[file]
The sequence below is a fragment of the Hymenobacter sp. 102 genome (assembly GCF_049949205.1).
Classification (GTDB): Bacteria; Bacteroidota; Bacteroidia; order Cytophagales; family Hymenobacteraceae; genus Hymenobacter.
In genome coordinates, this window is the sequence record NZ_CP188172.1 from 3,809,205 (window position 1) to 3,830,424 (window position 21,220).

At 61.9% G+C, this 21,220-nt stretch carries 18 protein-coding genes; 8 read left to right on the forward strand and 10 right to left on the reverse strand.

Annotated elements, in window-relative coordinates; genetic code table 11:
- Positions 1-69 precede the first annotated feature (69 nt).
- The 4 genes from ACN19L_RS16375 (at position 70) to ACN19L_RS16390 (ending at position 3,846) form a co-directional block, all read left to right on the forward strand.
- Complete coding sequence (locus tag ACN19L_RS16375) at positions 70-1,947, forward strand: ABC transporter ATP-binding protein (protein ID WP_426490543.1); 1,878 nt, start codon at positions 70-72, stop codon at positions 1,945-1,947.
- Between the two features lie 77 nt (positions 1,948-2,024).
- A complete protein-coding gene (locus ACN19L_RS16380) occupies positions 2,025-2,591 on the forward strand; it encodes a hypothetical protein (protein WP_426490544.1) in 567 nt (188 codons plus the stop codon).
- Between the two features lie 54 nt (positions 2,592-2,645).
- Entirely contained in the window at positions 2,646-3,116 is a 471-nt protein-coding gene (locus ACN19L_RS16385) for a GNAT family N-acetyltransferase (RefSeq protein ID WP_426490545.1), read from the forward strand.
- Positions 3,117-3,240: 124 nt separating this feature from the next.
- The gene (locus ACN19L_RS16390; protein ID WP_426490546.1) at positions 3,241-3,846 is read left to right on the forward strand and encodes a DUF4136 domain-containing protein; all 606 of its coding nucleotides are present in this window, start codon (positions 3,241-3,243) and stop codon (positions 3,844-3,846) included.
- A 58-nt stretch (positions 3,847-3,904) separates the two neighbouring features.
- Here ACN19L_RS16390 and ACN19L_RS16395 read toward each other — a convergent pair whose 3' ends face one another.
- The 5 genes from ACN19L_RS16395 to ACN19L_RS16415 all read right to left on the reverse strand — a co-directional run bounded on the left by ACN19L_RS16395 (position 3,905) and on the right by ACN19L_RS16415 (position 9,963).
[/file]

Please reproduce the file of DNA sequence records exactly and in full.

The sequence below is a fragment of the Hymenobacter sp. 102 genome (assembly GCF_049949205.1).
Classification (GTDB): Bacteria; Bacteroidota; Bacteroidia; order Cytophagales; family Hymenobacteraceae; genus Hymenobacter.
In genome coordinates, this window is the sequence record NZ_CP188172.1 from 3,809,205 (window position 1) to 3,830,424 (window position 21,220).

At 61.9% G+C, this 21,220-nt stretch carries 18 protein-coding genes; 8 read left to right on the forward strand and 10 right to left on the reverse strand.

Annotated elements, in window-relative coordinates; genetic code table 11:
- Positions 1-69 precede the first annotated feature (69 nt).
- The 4 genes from ACN19L_RS16375 (at position 70) to ACN19L_RS16390 (ending at position 3,846) form a co-directional block, all read left to right on the forward strand.
- Complete coding sequence (locus tag ACN19L_RS16375) at positions 70-1,947, forward strand: ABC transporter ATP-binding protein (protein ID WP_426490543.1); 1,878 nt, start codon at positions 70-72, stop codon at positions 1,945-1,947.
- Between the two features lie 77 nt (positions 1,948-2,024).
- A complete protein-coding gene (locus ACN19L_RS16380) occupies positions 2,025-2,591 on the forward strand; it encodes a hypothetical protein (protein WP_426490544.1) in 567 nt (188 codons plus the stop codon).
- Between the two features lie 54 nt (positions 2,592-2,645).
- Entirely contained in the window at positions 2,646-3,116 is a 471-nt protein-coding gene (locus ACN19L_RS16385) for a GNAT family N-acetyltransferase (RefSeq protein ID WP_426490545.1), read from the forward strand.
- Positions 3,117-3,240: 124 nt separating this feature from the next.
- The gene (locus ACN19L_RS16390; protein ID WP_426490546.1) at positions 3,241-3,846 is read left to right on the forward strand and encodes a DUF4136 domain-containing protein; all 606 of its coding nucleotides are present in this window, start codon (positions 3,241-3,243) and stop codon (positions 3,844-3,846) included.
- A 58-nt stretch (positions 3,847-3,904) separates the two neighbouring features.
- Here ACN19L_RS16390 and ACN19L_RS16395 read toward each other — a convergent pair whose 3' ends face one another.
- The 5 genes from ACN19L_RS16395 to ACN19L_RS16415 all read right to left on the reverse strand — a co-directional run bounded on the left by ACN19L_RS16395 (position 3,905) and on the right by ACN19L_RS16415 (position 9,963).